Cap - Dry, minutely velvety. Cinnamon or reddish-brown. 1-3 inches broad. Flesh - White.

Tubes - White, becoming yellow. Short, and free from the stem. Stem - Clothed and coloured like the cap. 1-2 1/2 inches high. Habitat - Woods and open places.

Boletus eximius

Cap - Purplish-brown or chocolate colour, fading to smoky red or pale chestnut. 3-10 inches broad. Flesh - Greyish or reddish white.

Tubes - Resembling the cap in colour. Mouths minute. Stem - Stout, covered with a meal-like powder. Colour resembling the cap, grey tinged with purple within. 2-4 inches long. Habitat - Woods.

Sca-ber Ver-sl-pel'-lls Cas-ta -ne-us Ex-lm'-T-us

Scabrous Stemmed Boletus (Edible)

Scabrous-Stemmed Boletus (Edible).

(Boletus scaber, Fr. ; var. niveus, Gill.) Cap white. Sec p. 108

Fungi with Pores - Polyporaceae

Edible Boletus

Boletus edulis

Cap - Convex or nearly plane; smooth, moist; compact, then soft. Greyish red, brownish red, or tawny brown. 4-6 inches broad. Flesh - White or yellowish; reddish beneath the skin. Tubes - Convex, nearly free, long, minute, round. White, then yellow and greenish. Stem - Short or long, straight or curving, sometimes bulbous, stout, covered with network. Just beneath the stem whitish or brownish. 2-6 inches long. Habitat - Woods and open places.

Boletus subtomentosus

Cap - Covered with soft woolly hairs. Somewhat olive green, uniform in colour under the skin, yellow chinks on the surface.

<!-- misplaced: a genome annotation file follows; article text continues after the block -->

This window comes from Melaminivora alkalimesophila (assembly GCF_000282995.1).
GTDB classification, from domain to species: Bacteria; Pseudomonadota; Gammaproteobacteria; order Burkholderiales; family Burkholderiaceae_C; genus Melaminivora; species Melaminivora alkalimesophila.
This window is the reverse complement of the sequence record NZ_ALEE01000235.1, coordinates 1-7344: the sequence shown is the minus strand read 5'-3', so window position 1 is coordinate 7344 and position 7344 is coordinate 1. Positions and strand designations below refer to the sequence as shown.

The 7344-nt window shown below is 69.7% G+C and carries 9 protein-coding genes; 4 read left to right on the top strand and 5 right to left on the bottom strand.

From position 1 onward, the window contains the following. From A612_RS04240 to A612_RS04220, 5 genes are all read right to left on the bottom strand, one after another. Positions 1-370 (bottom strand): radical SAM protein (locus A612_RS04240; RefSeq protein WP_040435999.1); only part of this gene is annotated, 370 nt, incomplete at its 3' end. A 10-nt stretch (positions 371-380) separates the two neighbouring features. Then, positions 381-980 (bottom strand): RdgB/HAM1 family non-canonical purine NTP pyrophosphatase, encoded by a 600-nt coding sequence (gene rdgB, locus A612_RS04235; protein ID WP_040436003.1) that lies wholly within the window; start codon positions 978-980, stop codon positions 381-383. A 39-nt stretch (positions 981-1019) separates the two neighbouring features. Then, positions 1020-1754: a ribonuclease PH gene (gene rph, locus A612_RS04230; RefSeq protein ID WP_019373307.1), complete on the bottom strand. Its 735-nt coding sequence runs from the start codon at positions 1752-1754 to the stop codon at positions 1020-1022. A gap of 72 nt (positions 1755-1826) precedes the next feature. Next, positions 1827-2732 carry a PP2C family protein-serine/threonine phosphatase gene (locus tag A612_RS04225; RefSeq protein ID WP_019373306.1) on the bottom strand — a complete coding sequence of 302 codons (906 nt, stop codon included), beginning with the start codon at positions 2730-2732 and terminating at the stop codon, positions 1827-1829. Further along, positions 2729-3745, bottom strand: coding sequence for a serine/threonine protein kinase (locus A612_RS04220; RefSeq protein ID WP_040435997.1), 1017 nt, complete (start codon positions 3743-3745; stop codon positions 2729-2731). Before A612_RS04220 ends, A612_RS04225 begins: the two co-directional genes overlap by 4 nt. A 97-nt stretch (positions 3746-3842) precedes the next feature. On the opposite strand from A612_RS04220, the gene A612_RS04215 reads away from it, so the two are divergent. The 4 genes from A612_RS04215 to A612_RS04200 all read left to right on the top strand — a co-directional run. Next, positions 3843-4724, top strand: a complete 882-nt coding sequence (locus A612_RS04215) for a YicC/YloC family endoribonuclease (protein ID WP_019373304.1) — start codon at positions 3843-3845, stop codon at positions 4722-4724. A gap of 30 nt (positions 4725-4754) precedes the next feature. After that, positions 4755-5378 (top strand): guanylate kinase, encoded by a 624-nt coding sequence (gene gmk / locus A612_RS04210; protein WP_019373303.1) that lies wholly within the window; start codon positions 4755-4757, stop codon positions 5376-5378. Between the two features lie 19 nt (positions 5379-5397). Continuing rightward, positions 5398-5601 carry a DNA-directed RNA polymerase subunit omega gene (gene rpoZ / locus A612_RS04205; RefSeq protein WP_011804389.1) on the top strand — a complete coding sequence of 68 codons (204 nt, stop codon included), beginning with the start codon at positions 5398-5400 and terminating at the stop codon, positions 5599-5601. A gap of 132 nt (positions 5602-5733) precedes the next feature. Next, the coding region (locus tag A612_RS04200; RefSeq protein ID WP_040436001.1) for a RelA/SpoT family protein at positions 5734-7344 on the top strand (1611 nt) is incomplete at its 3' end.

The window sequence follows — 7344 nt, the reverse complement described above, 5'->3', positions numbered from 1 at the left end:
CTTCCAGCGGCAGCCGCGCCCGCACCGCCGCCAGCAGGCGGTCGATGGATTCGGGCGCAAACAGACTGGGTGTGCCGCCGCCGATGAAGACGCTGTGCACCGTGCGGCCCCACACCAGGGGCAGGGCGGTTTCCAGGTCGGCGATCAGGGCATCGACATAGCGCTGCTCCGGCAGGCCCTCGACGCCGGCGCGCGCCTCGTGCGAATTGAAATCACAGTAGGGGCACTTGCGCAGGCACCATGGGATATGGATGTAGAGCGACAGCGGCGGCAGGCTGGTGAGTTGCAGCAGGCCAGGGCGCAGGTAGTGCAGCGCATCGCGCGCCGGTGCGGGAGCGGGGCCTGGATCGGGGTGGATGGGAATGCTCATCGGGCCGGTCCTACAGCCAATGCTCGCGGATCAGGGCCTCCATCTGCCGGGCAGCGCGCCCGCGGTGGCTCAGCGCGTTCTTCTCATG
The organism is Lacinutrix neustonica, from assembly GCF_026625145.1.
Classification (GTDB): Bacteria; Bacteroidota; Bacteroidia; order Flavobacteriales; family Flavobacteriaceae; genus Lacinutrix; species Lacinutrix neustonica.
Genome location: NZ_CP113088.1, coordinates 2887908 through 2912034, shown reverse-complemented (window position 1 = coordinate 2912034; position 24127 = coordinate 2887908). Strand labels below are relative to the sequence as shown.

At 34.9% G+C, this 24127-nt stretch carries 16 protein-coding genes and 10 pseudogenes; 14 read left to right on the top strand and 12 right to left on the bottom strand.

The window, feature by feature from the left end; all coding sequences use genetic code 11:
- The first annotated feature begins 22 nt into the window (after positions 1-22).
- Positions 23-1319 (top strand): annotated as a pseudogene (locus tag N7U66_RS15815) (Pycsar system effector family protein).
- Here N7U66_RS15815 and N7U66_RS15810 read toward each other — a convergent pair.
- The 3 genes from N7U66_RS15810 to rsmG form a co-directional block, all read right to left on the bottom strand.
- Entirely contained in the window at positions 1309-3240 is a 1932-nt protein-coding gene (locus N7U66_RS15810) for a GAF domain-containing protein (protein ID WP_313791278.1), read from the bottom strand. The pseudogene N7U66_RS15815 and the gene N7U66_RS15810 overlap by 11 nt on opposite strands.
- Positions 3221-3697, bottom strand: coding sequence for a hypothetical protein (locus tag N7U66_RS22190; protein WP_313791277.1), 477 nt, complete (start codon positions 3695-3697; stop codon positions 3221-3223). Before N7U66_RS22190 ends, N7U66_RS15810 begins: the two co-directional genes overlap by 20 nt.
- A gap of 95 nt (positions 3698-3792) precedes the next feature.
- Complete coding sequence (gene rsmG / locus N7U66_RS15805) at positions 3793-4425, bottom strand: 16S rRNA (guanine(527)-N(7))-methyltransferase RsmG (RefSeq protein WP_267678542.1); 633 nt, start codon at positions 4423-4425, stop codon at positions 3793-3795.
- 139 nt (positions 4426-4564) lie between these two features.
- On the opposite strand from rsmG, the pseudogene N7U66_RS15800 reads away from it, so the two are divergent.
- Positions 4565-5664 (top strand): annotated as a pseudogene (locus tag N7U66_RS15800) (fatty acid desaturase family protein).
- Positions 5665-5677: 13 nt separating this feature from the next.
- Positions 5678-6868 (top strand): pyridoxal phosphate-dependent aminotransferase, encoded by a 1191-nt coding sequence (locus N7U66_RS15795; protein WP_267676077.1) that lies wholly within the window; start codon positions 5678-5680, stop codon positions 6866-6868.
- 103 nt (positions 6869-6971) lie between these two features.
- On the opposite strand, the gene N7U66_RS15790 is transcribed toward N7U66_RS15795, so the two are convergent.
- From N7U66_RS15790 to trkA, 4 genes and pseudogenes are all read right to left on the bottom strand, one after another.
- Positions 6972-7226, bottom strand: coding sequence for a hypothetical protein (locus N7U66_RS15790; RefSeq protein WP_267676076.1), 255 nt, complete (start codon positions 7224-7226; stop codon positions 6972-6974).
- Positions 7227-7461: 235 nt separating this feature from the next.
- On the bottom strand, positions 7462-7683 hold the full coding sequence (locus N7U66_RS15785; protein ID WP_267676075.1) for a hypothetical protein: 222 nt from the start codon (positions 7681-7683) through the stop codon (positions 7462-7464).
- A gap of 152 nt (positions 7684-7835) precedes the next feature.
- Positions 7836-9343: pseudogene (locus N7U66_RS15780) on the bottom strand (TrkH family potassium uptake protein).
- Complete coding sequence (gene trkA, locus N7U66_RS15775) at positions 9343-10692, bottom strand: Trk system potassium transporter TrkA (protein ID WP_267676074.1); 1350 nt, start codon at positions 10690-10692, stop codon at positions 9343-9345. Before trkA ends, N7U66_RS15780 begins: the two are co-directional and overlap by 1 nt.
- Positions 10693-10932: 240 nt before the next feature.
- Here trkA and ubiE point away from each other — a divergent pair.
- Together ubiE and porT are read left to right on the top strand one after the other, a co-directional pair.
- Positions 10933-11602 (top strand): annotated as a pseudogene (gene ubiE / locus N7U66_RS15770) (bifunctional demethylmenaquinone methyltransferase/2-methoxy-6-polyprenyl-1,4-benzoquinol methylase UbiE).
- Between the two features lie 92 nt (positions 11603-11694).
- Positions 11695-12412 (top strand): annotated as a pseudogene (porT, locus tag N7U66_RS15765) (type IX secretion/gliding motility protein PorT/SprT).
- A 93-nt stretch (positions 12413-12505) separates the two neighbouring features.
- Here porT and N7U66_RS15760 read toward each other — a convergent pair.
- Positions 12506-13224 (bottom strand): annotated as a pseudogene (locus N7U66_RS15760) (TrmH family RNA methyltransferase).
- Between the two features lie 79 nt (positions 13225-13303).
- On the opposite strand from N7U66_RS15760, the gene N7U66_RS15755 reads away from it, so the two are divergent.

Flesh - White.

Tubes - Yellow, with large angular mouths.

Stem - Stout, rugged, with minute dots.

Habitat - Common in woods.

Boletus Americanus

Cap - Thin, soft, viscid, slightly woolly on the margin when young. Yellow, becoming dingy with age; sometimes streaked with bright red. 1-3 inches broad.

Flesh - Pale yellow.

Tubes - Not free from the stem. Large, angular. Pale yellow, becoming tinged with brown.

Stem - Slender. No annulus. Yellow, brownish towards the base, marked with numerous brown or reddish-brown glandular dots; yellow within. 1 1/2-2 1/2 inches long.

Habitat - Woods, swamps.

Polyporaceae

The fungi with pores permanently united to the surrounding tissue and to each other form a large and important group, the Polyporarea'. With but few exceptions they are leathery, corky, membranous, or woody.

Nearly six hundred species have been reported from America.

Ed'-u-lls Sub'-to-men-to'-sus A-mer-i-ca'-nus Po'-ly-po-ra -ce-ae l00